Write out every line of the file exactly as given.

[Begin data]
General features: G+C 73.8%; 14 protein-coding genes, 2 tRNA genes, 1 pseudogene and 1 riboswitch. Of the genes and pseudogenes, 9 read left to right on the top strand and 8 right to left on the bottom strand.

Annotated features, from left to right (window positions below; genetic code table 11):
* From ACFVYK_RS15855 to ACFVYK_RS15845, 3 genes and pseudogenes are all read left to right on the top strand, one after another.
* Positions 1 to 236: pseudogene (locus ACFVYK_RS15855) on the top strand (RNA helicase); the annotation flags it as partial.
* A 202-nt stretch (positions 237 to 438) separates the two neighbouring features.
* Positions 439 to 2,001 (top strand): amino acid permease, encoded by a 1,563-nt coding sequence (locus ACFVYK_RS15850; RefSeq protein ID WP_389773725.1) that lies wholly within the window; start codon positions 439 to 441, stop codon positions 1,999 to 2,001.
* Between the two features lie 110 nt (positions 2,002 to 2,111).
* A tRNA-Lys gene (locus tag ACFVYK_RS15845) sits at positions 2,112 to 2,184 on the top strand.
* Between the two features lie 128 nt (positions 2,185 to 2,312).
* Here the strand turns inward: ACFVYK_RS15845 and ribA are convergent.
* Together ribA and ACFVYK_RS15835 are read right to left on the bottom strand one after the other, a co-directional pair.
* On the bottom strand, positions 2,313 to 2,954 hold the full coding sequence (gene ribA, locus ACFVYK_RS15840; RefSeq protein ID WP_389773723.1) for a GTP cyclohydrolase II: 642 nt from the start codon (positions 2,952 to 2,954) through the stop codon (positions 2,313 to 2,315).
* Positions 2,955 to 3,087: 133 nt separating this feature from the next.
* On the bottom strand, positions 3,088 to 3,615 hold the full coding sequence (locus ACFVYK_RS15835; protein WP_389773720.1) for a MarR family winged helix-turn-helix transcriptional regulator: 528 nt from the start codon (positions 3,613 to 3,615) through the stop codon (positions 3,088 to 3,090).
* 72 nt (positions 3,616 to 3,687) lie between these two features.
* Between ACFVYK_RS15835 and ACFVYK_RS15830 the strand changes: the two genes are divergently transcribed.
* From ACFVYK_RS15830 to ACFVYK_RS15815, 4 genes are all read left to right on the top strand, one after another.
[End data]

General features: G+C 73.8%; 14 protein-coding genes, 2 tRNA genes, 1 pseudogene and 1 riboswitch. Of the genes and pseudogenes, 9 read left to right on the top strand and 8 right to left on the bottom strand.

Annotated features, from left to right (window positions below; genetic code table 11):
* From ACFVYK_RS15855 to ACFVYK_RS15845, 3 genes and pseudogenes are all read left to right on the top strand, one after another.
* Positions 1 to 236: pseudogene (locus ACFVYK_RS15855) on the top strand (RNA helicase); the annotation flags it as partial.
* A 202-nt stretch (positions 237 to 438) separates the two neighbouring features.
* Positions 439 to 2,001 (top strand): amino acid permease, encoded by a 1,563-nt coding sequence (locus ACFVYK_RS15850; RefSeq protein ID WP_389773725.1) that lies wholly within the window; start codon positions 439 to 441, stop codon positions 1,999 to 2,001.
* Between the two features lie 110 nt (positions 2,002 to 2,111).
* A tRNA-Lys gene (locus tag ACFVYK_RS15845) sits at positions 2,112 to 2,184 on the top strand.
* Between the two features lie 128 nt (positions 2,185 to 2,312).
* Here the strand turns inward: ACFVYK_RS15845 and ribA are convergent.
* Together ribA and ACFVYK_RS15835 are read right to left on the bottom strand one after the other, a co-directional pair.
* On the bottom strand, positions 2,313 to 2,954 hold the full coding sequence (gene ribA, locus ACFVYK_RS15840; RefSeq protein ID WP_389773723.1) for a GTP cyclohydrolase II: 642 nt from the start codon (positions 2,952 to 2,954) through the stop codon (positions 2,313 to 2,315).
* Positions 2,955 to 3,087: 133 nt separating this feature from the next.
* On the bottom strand, positions 3,088 to 3,615 hold the full coding sequence (locus ACFVYK_RS15835; protein WP_389773720.1) for a MarR family winged helix-turn-helix transcriptional regulator: 528 nt from the start codon (positions 3,613 to 3,615) through the stop codon (positions 3,088 to 3,090).
* 72 nt (positions 3,616 to 3,687) lie between these two features.
* Between ACFVYK_RS15835 and ACFVYK_RS15830 the strand changes: the two genes are divergently transcribed.
* From ACFVYK_RS15830 to ACFVYK_RS15815, 4 genes are all read left to right on the top strand, one after another.